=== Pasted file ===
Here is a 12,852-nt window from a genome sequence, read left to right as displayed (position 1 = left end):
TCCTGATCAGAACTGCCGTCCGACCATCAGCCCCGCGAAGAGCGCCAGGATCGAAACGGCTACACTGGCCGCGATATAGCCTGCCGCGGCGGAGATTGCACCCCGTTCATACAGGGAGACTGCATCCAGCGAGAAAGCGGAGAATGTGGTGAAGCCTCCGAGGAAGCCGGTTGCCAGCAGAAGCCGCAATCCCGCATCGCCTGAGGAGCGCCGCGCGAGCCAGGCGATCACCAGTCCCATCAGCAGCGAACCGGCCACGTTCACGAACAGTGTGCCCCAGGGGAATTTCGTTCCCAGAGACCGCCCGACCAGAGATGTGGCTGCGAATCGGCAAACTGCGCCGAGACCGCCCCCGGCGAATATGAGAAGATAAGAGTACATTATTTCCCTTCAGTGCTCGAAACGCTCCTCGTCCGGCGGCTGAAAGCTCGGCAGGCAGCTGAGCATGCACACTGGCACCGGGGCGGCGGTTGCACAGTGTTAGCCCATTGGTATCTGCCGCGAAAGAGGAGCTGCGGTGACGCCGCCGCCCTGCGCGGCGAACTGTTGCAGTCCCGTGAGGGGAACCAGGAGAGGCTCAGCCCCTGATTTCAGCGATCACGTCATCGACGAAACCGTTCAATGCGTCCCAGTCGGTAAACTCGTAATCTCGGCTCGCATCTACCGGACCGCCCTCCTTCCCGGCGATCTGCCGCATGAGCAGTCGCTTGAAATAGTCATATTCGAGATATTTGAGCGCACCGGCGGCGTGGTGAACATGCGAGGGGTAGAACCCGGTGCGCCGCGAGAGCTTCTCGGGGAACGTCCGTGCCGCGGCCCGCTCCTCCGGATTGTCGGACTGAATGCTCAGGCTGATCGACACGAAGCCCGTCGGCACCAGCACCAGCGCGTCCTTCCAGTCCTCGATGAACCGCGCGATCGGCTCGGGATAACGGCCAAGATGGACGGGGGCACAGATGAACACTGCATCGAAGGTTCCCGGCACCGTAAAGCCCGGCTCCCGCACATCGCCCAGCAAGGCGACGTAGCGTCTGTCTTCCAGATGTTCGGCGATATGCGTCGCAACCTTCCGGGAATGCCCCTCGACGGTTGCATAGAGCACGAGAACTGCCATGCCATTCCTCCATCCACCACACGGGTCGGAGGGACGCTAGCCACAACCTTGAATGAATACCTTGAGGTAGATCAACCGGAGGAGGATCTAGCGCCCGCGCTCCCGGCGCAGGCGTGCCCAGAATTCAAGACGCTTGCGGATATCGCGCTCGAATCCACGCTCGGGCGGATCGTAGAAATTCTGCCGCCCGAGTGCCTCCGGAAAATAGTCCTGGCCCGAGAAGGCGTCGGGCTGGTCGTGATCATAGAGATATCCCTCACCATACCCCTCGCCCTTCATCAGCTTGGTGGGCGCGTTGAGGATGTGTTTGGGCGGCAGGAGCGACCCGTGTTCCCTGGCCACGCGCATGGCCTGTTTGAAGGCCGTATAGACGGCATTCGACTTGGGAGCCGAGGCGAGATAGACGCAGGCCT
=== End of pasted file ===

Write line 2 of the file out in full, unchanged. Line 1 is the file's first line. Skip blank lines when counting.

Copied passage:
TCCTGATCAGAACTGCCGTCCGACCATCAGCCCCGCGAAGAGCGCCAGGATCGAAACGGCTACACTGGCCGCGATATAGCCTGCCGCGGCGGAGATTGCACCCCGTTCATACAGGGAGACTGCATCCAGCGAGAAAGCGGAGAATGTGGTGAAGCCTCCGAGGAAGCCGGTTGCCAGCAGAAGCCGCAATCCCGCATCGCCTGAGGAGCGCCGCGCGAGCCAGGCGATCACCAGTCCCATCAGCAGCGAACCGGCCACGTTCACGAACAGTGTGCCCCAGGGGAATTTCGTTCCCAGAGACCGCCCGACCAGAGATGTGGCTGCGAATCGGCAAACTGCGCCGAGACCGCCCCCGGCGAATATGAGAAGATAAGAGTACATTATTTCCCTTCAGTGCTCGAAACGCTCCTCGTCCGGCGGCTGAAAGCTCGGCAGGCAGCTGAGCATGCACACTGGCACCGGGGCGGCGGTTGCACAGTGTTAGCCCATTGGTATCTGCCGCGAAAGAGGAGCTGCGGTGACGCCGCCGCCCTGCGCGGCGAACTGTTGCAGTCCCGTGAGGGGAACCAGGAGAGGCTCAGCCCCTGATTTCAGCGATCACGTCATCGACGAAACCGTTCAATGCGTCCCAGTCGGTAAACTCGTAATCTCGGCTCGCATCTACCGGACCGCCCTCCTTCCCGGCGATCTGCCGCATGAGCAGTCGCTTGAAATAGTCATATTCGAGATATTTGAGCGCACCGGCGGCGTGGTGAACATGCGAGGGGTAGAACCCGGTGCGCCGCGAGAGCTTCTCGGGGAACGTCCGTGCCGCGGCCCGCTCCTCCGGATTGTCGGACTGAATGCTCAGGCTGATCGACACGAAGCCCGTCGGCACCAGCACCAGCGCGTCCTTCCAGTCCTCGATGAACCGCGCGATCGGCTCGGGATAACGGCCAAGATGGACGGGGGCACAGATGAACACTGCATCGAAGGTTCCCGGCACCGTAAAGCCCGGCTCCCGCACATCGCCCAGCAAGGCGACGTAGCGTCTGTCTTCCAGATGTTCGGCGATATGCGTCGCAACCTTCCGGGAATGCCCCTCGACGGTTGCATAGAGCACGAGAACTGCCATGCCATTCCTCCATCCACCACACGGGTCGGAGGGACGCTAGCCACAACCTTGAATGAATACCTTGAGGTAGATCAACCGGAGGAGGATCTAGCGCCCGCGCTCCCGGCGCAGGCGTGCCCAGAATTCAAGACGCTTGCGGATATCGCGCTCGAATCCACGCTCGGGCGGATCGTAGAAATTCTGCCGCCCGAGTGCCTCCGGAAAATAGTCCTGGCCCGAGAAGGCGTCGGGCTGGTCGTGATCATAGAGATATCCCTCACCATACCCCTCGCCCTTCATCAGCTTGGTGGGCGCGTTGAGGATGTGTTTGGGCGGCAGGAGCGACCCGTGTTCCCTGGCCACGCGCATGGCCTGTTTGAAGGCCGTATAGACGGCATTCGACTTGGGAGCCGAGGCGAGATAGACGCAGGCCT